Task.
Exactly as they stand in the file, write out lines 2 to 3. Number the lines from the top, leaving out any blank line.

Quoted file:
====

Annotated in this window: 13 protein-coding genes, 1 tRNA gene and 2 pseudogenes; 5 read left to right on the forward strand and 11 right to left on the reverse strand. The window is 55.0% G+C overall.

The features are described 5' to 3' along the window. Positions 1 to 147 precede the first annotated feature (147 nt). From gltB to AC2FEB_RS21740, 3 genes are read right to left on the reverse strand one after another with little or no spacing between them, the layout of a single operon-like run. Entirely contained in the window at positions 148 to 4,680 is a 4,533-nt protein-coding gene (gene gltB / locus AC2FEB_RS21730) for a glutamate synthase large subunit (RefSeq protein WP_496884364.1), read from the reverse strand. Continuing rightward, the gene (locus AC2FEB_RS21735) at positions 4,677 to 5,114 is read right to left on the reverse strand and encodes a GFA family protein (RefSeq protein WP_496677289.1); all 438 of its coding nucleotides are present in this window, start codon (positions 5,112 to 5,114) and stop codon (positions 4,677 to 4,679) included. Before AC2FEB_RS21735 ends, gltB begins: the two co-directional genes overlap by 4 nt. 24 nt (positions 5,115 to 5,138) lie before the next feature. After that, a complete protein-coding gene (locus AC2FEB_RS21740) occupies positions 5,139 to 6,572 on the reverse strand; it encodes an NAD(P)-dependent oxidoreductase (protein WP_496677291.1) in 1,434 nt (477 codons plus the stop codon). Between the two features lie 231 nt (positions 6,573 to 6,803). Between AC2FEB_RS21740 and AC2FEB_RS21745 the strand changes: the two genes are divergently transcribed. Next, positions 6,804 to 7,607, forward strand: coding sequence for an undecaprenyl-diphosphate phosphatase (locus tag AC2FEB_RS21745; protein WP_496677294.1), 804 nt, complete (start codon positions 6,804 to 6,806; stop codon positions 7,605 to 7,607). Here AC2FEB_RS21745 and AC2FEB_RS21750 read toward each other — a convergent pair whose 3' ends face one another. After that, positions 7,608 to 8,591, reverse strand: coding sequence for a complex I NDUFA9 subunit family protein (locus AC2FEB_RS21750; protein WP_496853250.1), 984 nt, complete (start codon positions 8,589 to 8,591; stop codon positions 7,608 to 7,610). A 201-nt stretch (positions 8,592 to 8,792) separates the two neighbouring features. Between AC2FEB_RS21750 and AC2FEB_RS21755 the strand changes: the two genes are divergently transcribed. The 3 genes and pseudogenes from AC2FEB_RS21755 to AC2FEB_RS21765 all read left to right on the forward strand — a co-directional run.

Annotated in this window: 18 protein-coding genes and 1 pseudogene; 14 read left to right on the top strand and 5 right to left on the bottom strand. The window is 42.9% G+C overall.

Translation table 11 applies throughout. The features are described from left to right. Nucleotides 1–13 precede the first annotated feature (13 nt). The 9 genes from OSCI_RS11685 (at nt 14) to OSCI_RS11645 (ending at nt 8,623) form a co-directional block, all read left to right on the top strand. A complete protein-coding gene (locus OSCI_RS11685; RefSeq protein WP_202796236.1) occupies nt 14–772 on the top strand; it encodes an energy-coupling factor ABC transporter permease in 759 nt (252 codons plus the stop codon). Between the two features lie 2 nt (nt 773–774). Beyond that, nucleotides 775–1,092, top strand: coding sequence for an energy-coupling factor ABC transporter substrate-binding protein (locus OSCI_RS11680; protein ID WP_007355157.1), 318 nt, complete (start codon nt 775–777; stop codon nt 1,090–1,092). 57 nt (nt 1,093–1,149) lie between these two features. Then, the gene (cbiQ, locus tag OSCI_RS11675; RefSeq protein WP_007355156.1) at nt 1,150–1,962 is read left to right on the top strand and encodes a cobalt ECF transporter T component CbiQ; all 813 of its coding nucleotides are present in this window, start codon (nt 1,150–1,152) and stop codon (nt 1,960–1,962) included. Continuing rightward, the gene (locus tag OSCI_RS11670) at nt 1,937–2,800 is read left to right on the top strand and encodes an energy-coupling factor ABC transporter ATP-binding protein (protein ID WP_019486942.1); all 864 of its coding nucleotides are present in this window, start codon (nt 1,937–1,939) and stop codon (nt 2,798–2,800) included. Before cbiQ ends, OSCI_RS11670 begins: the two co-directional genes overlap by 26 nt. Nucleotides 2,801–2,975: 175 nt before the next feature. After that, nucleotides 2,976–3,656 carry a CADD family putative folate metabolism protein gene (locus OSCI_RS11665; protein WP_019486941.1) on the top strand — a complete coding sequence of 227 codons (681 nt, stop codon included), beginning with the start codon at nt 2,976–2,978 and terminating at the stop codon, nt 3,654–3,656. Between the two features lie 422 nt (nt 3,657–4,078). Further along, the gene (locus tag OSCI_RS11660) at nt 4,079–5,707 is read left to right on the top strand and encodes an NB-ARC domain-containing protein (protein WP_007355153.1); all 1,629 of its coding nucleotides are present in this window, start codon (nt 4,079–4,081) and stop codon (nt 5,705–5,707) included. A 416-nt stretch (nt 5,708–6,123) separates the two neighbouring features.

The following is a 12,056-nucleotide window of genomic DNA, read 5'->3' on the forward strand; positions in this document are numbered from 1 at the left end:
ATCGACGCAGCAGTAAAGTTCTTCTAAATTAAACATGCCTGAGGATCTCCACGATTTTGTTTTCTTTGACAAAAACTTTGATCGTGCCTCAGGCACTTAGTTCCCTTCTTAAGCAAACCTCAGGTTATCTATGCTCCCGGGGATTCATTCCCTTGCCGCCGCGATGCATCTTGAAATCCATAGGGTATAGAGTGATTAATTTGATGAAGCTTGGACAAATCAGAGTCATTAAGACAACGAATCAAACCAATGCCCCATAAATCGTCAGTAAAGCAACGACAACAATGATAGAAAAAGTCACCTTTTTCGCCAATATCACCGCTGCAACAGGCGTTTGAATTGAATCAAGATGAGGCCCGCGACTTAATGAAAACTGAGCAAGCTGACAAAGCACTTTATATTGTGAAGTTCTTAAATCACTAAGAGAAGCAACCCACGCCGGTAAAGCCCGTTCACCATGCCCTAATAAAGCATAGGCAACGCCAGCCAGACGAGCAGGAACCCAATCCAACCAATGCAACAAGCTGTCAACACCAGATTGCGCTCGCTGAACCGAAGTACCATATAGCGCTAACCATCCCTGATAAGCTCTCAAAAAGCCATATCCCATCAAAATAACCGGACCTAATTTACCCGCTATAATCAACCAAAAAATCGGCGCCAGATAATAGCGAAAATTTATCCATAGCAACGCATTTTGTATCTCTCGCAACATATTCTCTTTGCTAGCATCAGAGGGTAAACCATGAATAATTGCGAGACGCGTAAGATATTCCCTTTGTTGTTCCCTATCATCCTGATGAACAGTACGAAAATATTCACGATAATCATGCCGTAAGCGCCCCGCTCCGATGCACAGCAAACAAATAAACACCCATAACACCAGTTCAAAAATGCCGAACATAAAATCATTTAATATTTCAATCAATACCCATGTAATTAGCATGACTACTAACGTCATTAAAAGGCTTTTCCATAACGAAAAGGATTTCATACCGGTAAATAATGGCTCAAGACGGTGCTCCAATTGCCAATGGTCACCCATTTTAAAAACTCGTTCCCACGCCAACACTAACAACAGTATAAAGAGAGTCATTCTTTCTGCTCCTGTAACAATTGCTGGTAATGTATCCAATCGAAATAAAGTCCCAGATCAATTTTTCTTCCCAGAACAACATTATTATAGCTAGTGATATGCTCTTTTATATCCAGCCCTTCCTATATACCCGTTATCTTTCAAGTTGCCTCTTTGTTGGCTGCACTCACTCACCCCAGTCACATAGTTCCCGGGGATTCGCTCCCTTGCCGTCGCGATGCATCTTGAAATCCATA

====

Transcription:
The features are described 5' to 3' along the window. Positions 1 to 147 precede the first annotated feature (147 nt). From gltB to AC2FEB_RS21740, 3 genes are read right to left on the reverse strand one after another with little or no spacing between them, the layout of a single operon-like run. Entirely contained in the window at positions 148 to 4,680 is a 4,533-nt protein-coding gene (gene gltB / locus AC2FEB_RS21730) for a glutamate synthase large subunit (RefSeq protein WP_496884364.1), read from the reverse strand. Continuing rightward, the gene (locus AC2FEB_RS21735) at positions 4,677 to 5,114 is read right to left on the reverse strand and encodes a GFA family protein (RefSeq protein WP_496677289.1); all 438 of its coding nucleotides are present in this window, start codon (positions 5,112 to 5,114) and stop codon (positions 4,677 to 4,679) included. Before AC2FEB_RS21735 ends, gltB begins: the two co-directional genes overlap by 4 nt. 24 nt (positions 5,115 to 5,138) lie before the next feature. After that, a complete protein-coding gene (locus AC2FEB_RS21740) occupies positions 5,139 to 6,572 on the reverse strand; it encodes an NAD(P)-dependent oxidoreductase (protein WP_496677291.1) in 1,434 nt (477 codons plus the stop codon). Between the two features lie 231 nt (positions 6,573 to 6,803). Between AC2FEB_RS21740 and AC2FEB_RS21745 the strand changes: the two genes are divergently transcribed. Next, positions 6,804 to 7,607, forward strand: coding sequence for an undecaprenyl-diphosphate phosphatase (locus tag AC2FEB_RS21745; protein WP_496677294.1), 804 nt, complete (start codon positions 6,804 to 6,806; stop codon positions 7,605 to 7,607). Here AC2FEB_RS21745 and AC2FEB_RS21750 read toward each other — a convergent pair whose 3' ends face one another. After that, positions 7,608 to 8,591, reverse strand: coding sequence for a complex I NDUFA9 subunit family protein (locus AC2FEB_RS21750; protein WP_496853250.1), 984 nt, complete (start codon positions 8,589 to 8,591; stop codon positions 7,608 to 7,610). A 201-nt stretch (positions 8,592 to 8,792) separates the two neighbouring features. Between AC2FEB_RS21750 and AC2FEB_RS21755 the strand changes: the two genes are divergently transcribed. The 3 genes and pseudogenes from AC2FEB_RS21755 to AC2FEB_RS21765 all read left to right on the forward strand — a co-directional run.

Annotated in this window: 18 protein-coding genes and 1 pseudogene; 14 read left to right on the top strand and 5 right to left on the bottom strand. The window is 42.9% G+C overall.